Magnetic fields and lasers elicit graphene secret
Scientists at the Helmholtz-Zentrum Dresden-Rossendorf (HZDR) have studied the dynamics of electrons from the "wonder material" graphene in a magnetic field for the first time. This led to the discovery of a seemingly paradoxical phenomenon in the material. Its understanding could make a new type of laser possible in the future. Together with researchers from Berlin, France, the Czech Republic and the United States, the scientists precisely described their observations in a model and have now published their findings in the scientific journal Nature Physics.
Graphene is considered a "wonder material": its breaking strength is higher than steel and it conducts electricity and heat more effectively than copper. As a two-dimensional structure consisting of only a single layer of carbon atoms, it is also flexible, nearly transparent and approximately one million times thinner than a sheet of paper. Furthermore, shortly after its discovery ten years ago, scientists recognized that the energy states of graphene in a magnetic field - known as Landau levels - behave differently than those of semiconductors. "Many fascinating effects have been discovered with graphene in magnetic fields, but the dynamics of electrons have never been studied in such a system until now," explains physicist Dr. Stephan Winnerl from HZDR.
The HZDR researchers exposed the graphene to a four-Tesla magnetic field - forty times stronger than a horseshoe magnet. As a result, the electrons in graphene occupy only certain energy states. The negatively charged particles were virtually forced on tracks. These energy levels were then examined with free-electron laser light pulses at the HZDR. "The laser pulse excites the electrons into a certain Landau level. A temporally delayed pulse then probes how the system evolves," explains Martin Mittendorff, doctoral candidate at the HZDR and first author of the paper.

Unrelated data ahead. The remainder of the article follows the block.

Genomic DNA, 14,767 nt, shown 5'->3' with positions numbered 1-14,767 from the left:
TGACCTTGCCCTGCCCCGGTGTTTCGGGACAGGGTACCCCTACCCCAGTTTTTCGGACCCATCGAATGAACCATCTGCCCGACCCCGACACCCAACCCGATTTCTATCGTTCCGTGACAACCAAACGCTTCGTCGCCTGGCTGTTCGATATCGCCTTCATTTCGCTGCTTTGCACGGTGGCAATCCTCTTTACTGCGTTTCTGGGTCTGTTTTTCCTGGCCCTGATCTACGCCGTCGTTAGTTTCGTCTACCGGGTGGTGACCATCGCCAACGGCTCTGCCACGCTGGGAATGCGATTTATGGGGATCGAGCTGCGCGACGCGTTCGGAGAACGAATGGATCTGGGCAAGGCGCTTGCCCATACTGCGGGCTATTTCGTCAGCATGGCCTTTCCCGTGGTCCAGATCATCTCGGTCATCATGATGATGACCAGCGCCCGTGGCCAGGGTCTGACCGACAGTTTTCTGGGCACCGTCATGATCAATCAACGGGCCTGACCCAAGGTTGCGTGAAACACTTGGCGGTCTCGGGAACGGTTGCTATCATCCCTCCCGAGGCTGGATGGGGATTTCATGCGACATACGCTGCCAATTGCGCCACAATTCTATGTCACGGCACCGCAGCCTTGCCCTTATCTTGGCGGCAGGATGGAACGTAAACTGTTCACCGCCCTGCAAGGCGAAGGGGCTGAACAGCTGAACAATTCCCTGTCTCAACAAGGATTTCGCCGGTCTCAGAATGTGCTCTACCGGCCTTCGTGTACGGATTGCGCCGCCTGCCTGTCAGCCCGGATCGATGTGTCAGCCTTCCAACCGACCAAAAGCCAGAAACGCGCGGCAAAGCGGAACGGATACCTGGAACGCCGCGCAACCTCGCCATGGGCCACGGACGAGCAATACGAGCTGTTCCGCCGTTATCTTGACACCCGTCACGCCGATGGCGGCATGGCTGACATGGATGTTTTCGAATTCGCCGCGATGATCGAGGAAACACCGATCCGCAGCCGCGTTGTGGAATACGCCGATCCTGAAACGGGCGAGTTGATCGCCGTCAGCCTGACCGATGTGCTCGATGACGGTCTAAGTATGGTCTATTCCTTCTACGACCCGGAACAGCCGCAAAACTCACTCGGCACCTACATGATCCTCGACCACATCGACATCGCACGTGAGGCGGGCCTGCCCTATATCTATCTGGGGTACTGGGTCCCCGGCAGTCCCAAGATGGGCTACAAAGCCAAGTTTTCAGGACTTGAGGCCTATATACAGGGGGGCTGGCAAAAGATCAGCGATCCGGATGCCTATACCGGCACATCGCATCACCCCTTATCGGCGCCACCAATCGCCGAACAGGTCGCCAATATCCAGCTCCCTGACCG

Electron redistribution surprises scientists
The result of the experiments has astonished the researchers. This particular energy level, into which new electrons were pumped using the laser, gradually emptied. Winnerl illustrates this paradoxical effect using an everyday example: "Imagine a librarian sorting books on a bookshelf with three shelves. She places one book at a time from the lower shelf onto the middle shelf. Her son is simultaneously 'helping' by taking two books from the middle shelf, placing one of them on the top shelf, the other on the bottom. The son is very eager and now the number of books on the middle shelf decreases even though this is precisely the shelf his mother wishes to fill."
Because there were neither experiments nor theories regarding such dynamics before, the Dresden physicists initially had difficulty interpreting the signals correctly. After a number of attempts, however, they found an explanation: collisions between electrons cause this unusual rearrangement. "This effect has long been known as Auger scattering, but no one expected it would be so strong and would cause an energy level to become depleted," explains Winnerl.
This new discovery could be used in the future for developing a laser that can produce light with arbitrarily adjustable wavelengths in the infrared and terahertz ranges. "Such a Landau-level laser was long considered impossible, but now with graphene this semiconductor physicists' dream could become a reality," says Winnerl enthusiastically.
Berlin researchers calculate complex model for Dresden experiments
After the fundamental model used in the experiments had worked satisfactorily, the precise theoretical work followed, which was carried out at the Technical University Berlin. Berlin scientists Ermin Malic and Andreas Knorr confirmed, using complex calculations, the Dresden group's assumptions and provided detailed insights into the underlying mechanisms. The HZDR researchers additionally cooperated with the French High Magnetic Field Laboratory in Grenoble (Laboratoire National des Champs Magnétiques Intenses - LNCMI), the Charles University Prague and the Georgia Institute of Technology in Atlanta (USA).